All signs are pointing to a strong economy in Q2. As quarterly earnings start getting released in mid-April, we’ll likely see the companies negatively affected by COVID at this time last year crush their prior years’ results. Will that recovery strength be broad enough and strong enough to fight the inflationary price wave coming? Again, we don’t know until the data shows us. What we do have to go on is the data in hand (GDP accelerating, Inflation accelerating), and we’ll continue to maintain positions we deem as favorable to own under those conditions, knowing it could turn on a dime at any time.

Future BrightWhat happens when interest rates rise?
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Individual Stocks – Are they for you?

2020 Q1 COMMENTARY:
Contrary to what logic might suggest, the most difficult time to be an investor is when the financial markets are in the late stages of a multi-year upward trend. As we witness market levels hit record highs, the appetite for adding new money to investments can start to wane for fear that the most opportune time to buy has already passed us by. It’s an innate thought process. Since we were little, we’ve all been taught that too much of a good thing is not always a good thing, and it’s a legitimate lesson that I’m sure we’ve all learned multiple times in our lives.

Ross AlmlieIndividual Stocks – Are they for you?
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“Race to Zero” is over!

Just a few items to share with you as we dig into this 4th quarter…

The “Race to Zero” is over. Commissions at TD Ameritrade have always been very low relative to its competitors in the industry. I’m happy to report they have now been reduced to $0.00 on all TD Ameritrade stock and ETF trades effective immediately! This is beneficial to everyone, but it is particularly beneficial to those adding regular contributions incrementally to fund Roth IRAs, Traditional IRA’s, SIMPLE IRA’s and SEP IRA’s. The race to zero is over, and investors win!

We’ve added to our team! I’m pleased to notify you that we’ve added two more investment advisors – Matt Johnson and Randall Sidener – to our Future Bright advisory team. Both are longtime friends of mine. Matt joined the firm earlier this year and brings over fourteen years of industry advisory experience along with him. He’ll continue to operate out of Detroit Lakes. Randall will join be joining in mid-October. He is an industry veteran in the mutual fund wholesaling business, having spent the last thirteen years with Integrity Viking Funds out of Minot. Randall will be joining me at our office in Moorhead.

Ross Almlie“Race to Zero” is over!
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What a Difference!

Wow, what a difference a year makes. Last year at this time, there was a fear that the economy was overheating and in need of continued interest rate hikes from the Federal Reserve. The 10-year U.S. Treasury note had just hit 3.25% and the service sector strength as measured by the ISM (Institute for Supply Management) measured its highest read in history.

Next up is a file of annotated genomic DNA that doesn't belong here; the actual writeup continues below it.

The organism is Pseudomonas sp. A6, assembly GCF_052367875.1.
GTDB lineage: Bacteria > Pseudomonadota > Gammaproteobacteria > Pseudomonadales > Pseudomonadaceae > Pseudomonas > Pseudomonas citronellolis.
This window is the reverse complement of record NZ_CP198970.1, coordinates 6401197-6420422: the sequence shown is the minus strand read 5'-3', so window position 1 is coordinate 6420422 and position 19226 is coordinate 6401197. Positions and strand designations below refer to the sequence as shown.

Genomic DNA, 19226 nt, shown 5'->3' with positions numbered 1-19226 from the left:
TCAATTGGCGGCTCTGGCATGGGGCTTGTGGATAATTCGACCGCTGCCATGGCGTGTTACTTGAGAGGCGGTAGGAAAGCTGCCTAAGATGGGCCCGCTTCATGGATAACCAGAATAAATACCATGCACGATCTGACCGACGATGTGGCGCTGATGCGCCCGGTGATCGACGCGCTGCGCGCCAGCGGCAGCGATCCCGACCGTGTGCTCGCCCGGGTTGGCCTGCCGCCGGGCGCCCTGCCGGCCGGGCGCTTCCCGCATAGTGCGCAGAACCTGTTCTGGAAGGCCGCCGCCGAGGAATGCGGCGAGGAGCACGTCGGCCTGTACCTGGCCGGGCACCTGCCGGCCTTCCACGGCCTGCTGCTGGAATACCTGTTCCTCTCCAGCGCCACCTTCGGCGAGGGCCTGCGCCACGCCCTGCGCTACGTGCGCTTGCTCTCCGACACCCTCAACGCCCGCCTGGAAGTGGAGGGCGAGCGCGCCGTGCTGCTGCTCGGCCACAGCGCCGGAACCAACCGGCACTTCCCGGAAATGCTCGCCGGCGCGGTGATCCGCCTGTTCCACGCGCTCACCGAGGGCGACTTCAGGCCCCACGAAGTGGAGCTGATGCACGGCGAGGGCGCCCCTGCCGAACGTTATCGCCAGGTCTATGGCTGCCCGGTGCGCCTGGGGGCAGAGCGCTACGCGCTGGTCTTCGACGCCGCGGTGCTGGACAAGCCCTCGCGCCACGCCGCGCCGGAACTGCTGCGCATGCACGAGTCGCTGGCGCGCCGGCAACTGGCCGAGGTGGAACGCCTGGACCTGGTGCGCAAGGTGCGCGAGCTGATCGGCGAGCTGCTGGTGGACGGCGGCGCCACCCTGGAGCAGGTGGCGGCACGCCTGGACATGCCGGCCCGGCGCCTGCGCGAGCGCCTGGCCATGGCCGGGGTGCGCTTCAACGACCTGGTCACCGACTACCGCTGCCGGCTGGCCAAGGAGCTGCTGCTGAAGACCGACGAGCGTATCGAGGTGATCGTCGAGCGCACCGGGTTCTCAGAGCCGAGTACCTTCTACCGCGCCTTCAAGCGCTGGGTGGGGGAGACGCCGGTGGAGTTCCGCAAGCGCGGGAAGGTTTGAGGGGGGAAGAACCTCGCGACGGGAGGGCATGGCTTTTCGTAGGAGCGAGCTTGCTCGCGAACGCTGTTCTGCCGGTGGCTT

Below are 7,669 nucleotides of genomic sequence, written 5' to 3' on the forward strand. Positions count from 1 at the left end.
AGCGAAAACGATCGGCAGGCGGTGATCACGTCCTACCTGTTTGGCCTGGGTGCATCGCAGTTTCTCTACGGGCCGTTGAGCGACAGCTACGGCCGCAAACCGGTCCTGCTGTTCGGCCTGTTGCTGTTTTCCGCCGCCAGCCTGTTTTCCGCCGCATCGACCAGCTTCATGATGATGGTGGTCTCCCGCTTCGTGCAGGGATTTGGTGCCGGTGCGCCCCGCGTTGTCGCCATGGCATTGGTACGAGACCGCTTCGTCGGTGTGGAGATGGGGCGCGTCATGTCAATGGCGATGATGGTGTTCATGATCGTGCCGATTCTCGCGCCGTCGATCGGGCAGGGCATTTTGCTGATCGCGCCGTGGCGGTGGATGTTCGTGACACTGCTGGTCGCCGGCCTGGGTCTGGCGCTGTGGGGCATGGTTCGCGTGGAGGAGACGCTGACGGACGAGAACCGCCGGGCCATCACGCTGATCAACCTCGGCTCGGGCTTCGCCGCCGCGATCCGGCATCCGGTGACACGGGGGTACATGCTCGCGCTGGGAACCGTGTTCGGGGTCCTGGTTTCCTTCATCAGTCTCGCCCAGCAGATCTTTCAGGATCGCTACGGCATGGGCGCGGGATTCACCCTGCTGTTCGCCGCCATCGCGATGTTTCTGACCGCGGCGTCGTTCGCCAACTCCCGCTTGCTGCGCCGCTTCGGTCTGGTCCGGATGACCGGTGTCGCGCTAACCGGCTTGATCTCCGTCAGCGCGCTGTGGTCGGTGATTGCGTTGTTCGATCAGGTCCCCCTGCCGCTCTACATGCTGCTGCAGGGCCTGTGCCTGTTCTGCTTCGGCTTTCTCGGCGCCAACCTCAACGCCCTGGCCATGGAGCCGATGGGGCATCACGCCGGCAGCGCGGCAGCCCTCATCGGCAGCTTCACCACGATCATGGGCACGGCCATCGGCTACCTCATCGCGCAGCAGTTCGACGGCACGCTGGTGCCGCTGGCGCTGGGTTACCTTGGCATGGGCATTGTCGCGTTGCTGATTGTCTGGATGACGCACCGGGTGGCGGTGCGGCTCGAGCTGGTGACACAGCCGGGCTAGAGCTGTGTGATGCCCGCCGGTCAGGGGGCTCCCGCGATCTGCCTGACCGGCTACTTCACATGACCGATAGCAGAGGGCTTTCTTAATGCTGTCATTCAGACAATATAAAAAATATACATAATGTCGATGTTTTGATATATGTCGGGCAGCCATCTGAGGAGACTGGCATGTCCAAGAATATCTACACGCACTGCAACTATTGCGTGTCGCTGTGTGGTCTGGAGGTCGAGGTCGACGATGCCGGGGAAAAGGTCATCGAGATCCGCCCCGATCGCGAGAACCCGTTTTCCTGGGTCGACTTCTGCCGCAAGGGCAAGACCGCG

Fast forward one year, and here we sit with the 10-year note sitting at 1.54% and growing fears of a recession. With a yield curve inversion, a trade war with China and other countries, and overall investor exhaustion from the daily deluge of news that moves markets some days and falls on deaf ears on others, it’s pretty remarkable that the market has maintained these levels.

Ross AlmlieWhat a Difference!
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Stock Market Volatility… How do you cope?

Stock Market Volatility
How do you cope?

It’s no secret that the sustained generational low levels in interest rates have helped the stock market climb to near record highs over the past decade. Many would assert that the record rise in stock prices is artificially propped up under monetary policy decisions that have forced savers to take on more risk in order to find more acceptable returns. Nevertheless, for those of you who have not let volatility of stocks shake you into making bad decisions, you have been rewarded for sticking with stocks despite the general public’s irreverence towards them. Low interest rates have certainly played a part in your success, but not all of it.

Many people view stocks in the context of “how long will the party last?” It’s a rational thought, especially if you’ve lived through some vicious downturns like 1987, 2001, and 2008. Yet, underneath the shadows of some pretty dreary market conditions, transformative technologies still emerged amidst the wreckage, and they don’t get enough credit for the role played in the economic recovery and subsequent rise of the stock market. Apple, Google, Facebook, Netflix, and Amazon are the sexy names that grabbed the headlines, but what about the likes of Nvidia, Intuitive Surgical, Lululemon, and Regeneron? They are just a few lesser known names that have played a part in the market’s rise, and I could name several more!

Ross AlmlieStock Market Volatility… How do you cope?